Two almost identical teapots, both with a Qianlong reign mark and of the period, are published; one in the National Palace Museum, Taipei, illustrated in Enamel Ware in the Ming and Ch'ing Dynasties, Taipei, 1999, pl. 111, and the other in the Palace Museum, Beijing, included in The Complete Collection of Treasures of the Palace Museum. Metal-bodied Enamel Ware, Hong Kong, 2002, pl. 197. Qianlong teapots of this form and design closely copy the Kangxi prototype, an example of which is in the National Palace Museum published in Enamel Ware in the Ming and Ch'ing Dynasties, op.cit., pl. 93. The Kangxi teapot bears a four-character Kangxi yuzhi mark, implying that the vessel was made on imperial order.
Teapots for the court were made in various forms and decoration, for example see one painted with a delineated lotus design in blue enamel against a white ground, included in The Complete Collection of Treasures of the Palace Museum. Metal-bodied Enamel Ware, op. cit., pl. 198, together with a teapot with a flower medallion motif, pl. 199. Further two Qianlong teapots are published in Zhongguo jinyin boli falangqi quanji, vol. 6, Beijing, 2002, pl. 132 and 137, both in the collection of the Palace Museum.
Painted Enamel Ware by Imperial Order
On the 24th of August 1687, Father Jean de Fontenoy, Superior of the first group of missionaries sent to China by Louis XIV, told his colleagues in Paris that gifts of painted enamels had been well-received by the Chinese ruler, Emperor Kangxi, and more would be welcomed as long as there were no miniatures and nudities.1 It was customary that missionaries coming to China would bear gifts of 'exotic' goods such as brocades, velvet, clocks, paintings and enamelled wares on copper produced in places such as Limoges, Nuremberg, Genéva and Berlin. Kangxi admired these gifts and became a connoisseur and collector of Western clocks, scientific instruments and painted enamels. His particular fascination with Western enamelled wares and his patronage in establishing the production of such wares in the Imperial Palace Workshop brought about a new decorative art that came to represent a harmonious blend of western technique and Chinese workmanship.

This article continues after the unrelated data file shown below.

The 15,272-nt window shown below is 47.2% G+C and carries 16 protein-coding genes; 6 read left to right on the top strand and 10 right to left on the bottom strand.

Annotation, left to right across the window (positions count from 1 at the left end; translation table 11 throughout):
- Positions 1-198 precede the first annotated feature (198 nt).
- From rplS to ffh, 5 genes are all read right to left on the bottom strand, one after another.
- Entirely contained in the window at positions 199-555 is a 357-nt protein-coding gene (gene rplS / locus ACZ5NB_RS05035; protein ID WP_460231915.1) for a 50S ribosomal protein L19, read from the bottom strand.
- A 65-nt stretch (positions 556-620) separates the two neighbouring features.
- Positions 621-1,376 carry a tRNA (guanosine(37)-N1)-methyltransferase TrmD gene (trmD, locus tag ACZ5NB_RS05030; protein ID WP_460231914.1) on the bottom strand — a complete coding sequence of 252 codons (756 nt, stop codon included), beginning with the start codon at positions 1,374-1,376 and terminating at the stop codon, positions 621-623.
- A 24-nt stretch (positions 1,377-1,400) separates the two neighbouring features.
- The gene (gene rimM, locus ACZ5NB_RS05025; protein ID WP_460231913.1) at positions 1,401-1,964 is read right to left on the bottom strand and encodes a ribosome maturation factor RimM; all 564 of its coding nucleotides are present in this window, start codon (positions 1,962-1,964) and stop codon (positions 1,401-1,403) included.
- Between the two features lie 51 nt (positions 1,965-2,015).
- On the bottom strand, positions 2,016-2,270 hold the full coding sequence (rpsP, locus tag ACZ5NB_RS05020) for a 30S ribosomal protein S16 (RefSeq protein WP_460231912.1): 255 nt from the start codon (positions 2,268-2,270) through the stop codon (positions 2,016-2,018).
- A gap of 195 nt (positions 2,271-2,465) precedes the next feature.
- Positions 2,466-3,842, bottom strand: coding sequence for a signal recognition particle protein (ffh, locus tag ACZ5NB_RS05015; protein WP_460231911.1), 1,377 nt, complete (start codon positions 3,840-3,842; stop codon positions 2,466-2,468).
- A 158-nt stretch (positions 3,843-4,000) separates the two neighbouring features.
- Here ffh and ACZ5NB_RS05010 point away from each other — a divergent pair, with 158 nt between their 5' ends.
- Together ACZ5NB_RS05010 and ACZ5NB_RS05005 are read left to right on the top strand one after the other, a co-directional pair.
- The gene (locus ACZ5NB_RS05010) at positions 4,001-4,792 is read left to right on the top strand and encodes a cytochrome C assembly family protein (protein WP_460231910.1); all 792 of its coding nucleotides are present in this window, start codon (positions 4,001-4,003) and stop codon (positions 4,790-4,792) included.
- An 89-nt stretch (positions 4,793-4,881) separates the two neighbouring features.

The Enamel Workshop, in charge of producing cloisonné, champlevé, and painted enamel wares on metal, glass and porcelain, took its orders from the Zaobanchu (Imperial Palace Workshop) that was established as an official institution with numerous workshops, each specializing in a certain type of product. The workshops were under the instruction of the Neiwufu (Imperial Household Department) that managed the everyday affairs of the court and the palace, while the Zaobanchu oversaw the production of utensils and wares for use in the Imperial Household. Matteo Ripa, a Neapolitan priest invited by Kangxi to work in the Zaobanchu, wrote the following in March 1716:
'His Majesty having become fascinated by our European enamel and by the new method of enamel painting, tried by every possible means to introduce the latter into his imperial workshops which he had set up for this purpose within the palace, with the result that with the colours used there to paint porcelain and with several large pieces of enamel which he had brought from Europe, it became possible to do something'.2
Another Jesuit priest, Father de Maille, writing from Rehe (also known as Jehol) to the Chinese Mission in Paris in 1720, mentions that a Brother Gravereau was sent to China at the request of the Kangxi Emperor to help with the manufacturing of enamels. It further notes that by that time (1720) the Chinese had been producing enamelled wares for five or six years.3 According to these letters, enamelling on metal was possibly first introduced to the Enamel Workshop around 1714-1716, by which time enamelling on porcelain already had been established.